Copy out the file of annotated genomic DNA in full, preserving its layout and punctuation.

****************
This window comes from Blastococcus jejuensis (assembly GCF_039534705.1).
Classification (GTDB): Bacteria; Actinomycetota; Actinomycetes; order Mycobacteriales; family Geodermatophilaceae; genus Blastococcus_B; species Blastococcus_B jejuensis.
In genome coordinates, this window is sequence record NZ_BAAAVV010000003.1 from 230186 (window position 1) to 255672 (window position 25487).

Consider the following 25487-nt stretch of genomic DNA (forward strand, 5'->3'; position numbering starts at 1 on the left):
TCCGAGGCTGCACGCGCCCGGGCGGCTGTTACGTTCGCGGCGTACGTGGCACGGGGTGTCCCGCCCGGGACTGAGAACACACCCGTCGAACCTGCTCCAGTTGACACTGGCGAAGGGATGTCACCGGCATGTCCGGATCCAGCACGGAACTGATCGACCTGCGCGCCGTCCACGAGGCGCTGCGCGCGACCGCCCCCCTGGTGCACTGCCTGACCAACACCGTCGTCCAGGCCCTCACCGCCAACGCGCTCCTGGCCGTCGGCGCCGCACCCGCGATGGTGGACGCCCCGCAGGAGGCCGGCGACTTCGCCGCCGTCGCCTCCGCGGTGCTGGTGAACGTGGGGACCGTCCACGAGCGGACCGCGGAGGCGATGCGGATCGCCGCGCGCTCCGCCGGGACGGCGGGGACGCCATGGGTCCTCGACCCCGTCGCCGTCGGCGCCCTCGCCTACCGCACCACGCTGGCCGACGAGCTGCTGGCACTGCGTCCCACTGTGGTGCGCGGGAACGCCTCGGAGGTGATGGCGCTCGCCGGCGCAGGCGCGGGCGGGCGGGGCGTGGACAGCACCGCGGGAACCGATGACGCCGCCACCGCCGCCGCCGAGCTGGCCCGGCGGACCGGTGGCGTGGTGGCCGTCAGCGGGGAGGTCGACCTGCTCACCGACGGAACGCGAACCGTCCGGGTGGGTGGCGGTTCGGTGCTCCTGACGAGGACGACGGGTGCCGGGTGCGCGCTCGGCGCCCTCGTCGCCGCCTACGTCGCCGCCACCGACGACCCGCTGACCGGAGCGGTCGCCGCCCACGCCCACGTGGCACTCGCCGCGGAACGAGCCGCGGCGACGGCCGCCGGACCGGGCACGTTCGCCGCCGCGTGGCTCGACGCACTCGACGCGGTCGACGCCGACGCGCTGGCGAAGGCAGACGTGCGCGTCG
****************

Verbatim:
This window comes from Blastococcus jejuensis (assembly GCF_039534705.1).
Classification (GTDB): Bacteria; Actinomycetota; Actinomycetes; order Mycobacteriales; family Geodermatophilaceae; genus Blastococcus_B; species Blastococcus_B jejuensis.
In genome coordinates, this window is sequence record NZ_BAAAVV010000003.1 from 230186 (window position 1) to 255672 (window position 25487).

Consider the following 25487-nt stretch of genomic DNA (forward strand, 5'->3'; position numbering starts at 1 on the left):
TCCGAGGCTGCACGCGCCCGGGCGGCTGTTACGTTCGCGGCGTACGTGGCACGGGGTGTCCCGCCCGGGACTGAGAACACACCCGTCGAACCTGCTCCAGTTGACACTGGCGAAGGGATGTCACCGGCATGTCCGGATCCAGCACGGAACTGATCGACCTGCGCGCCGTCCACGAGGCGCTGCGCGCGACCGCCCCCCTGGTGCACTGCCTGACCAACACCGTCGTCCAGGCCCTCACCGCCAACGCGCTCCTGGCCGTCGGCGCCGCACCCGCGATGGTGGACGCCCCGCAGGAGGCCGGCGACTTCGCCGCCGTCGCCTCCGCGGTGCTGGTGAACGTGGGGACCGTCCACGAGCGGACCGCGGAGGCGATGCGGATCGCCGCGCGCTCCGCCGGGACGGCGGGGACGCCATGGGTCCTCGACCCCGTCGCCGTCGGCGCCCTCGCCTACCGCACCACGCTGGCCGACGAGCTGCTGGCACTGCGTCCCACTGTGGTGCGCGGGAACGCCTCGGAGGTGATGGCGCTCGCCGGCGCAGGCGCGGGCGGGCGGGGCGTGGACAGCACCGCGGGAACCGATGACGCCGCCACCGCCGCCGCCGAGCTGGCCCGGCGGACCGGTGGCGTGGTGGCCGTCAGCGGGGAGGTCGACCTGCTCACCGACGGAACGCGAACCGTCCGGGTGGGTGGCGGTTCGGTGCTCCTGACGAGGACGACGGGTGCCGGGTGCGCGCTCGGCGCCCTCGTCGCCGCCTACGTCGCCGCCACCGACGACCCGCTGACCGGAGCGGTCGCCGCCCACGCCCACGTGGCACTCGCCGCGGAACGAGCCGCGGCGACGGCCGCCGGACCGGGCACGTTCGCCGCCGCGTGGCTCGACGCACTCGACGCGGTCGACGCCGACGCGCTGGCGAAGGCAGACGTGCGCGTCG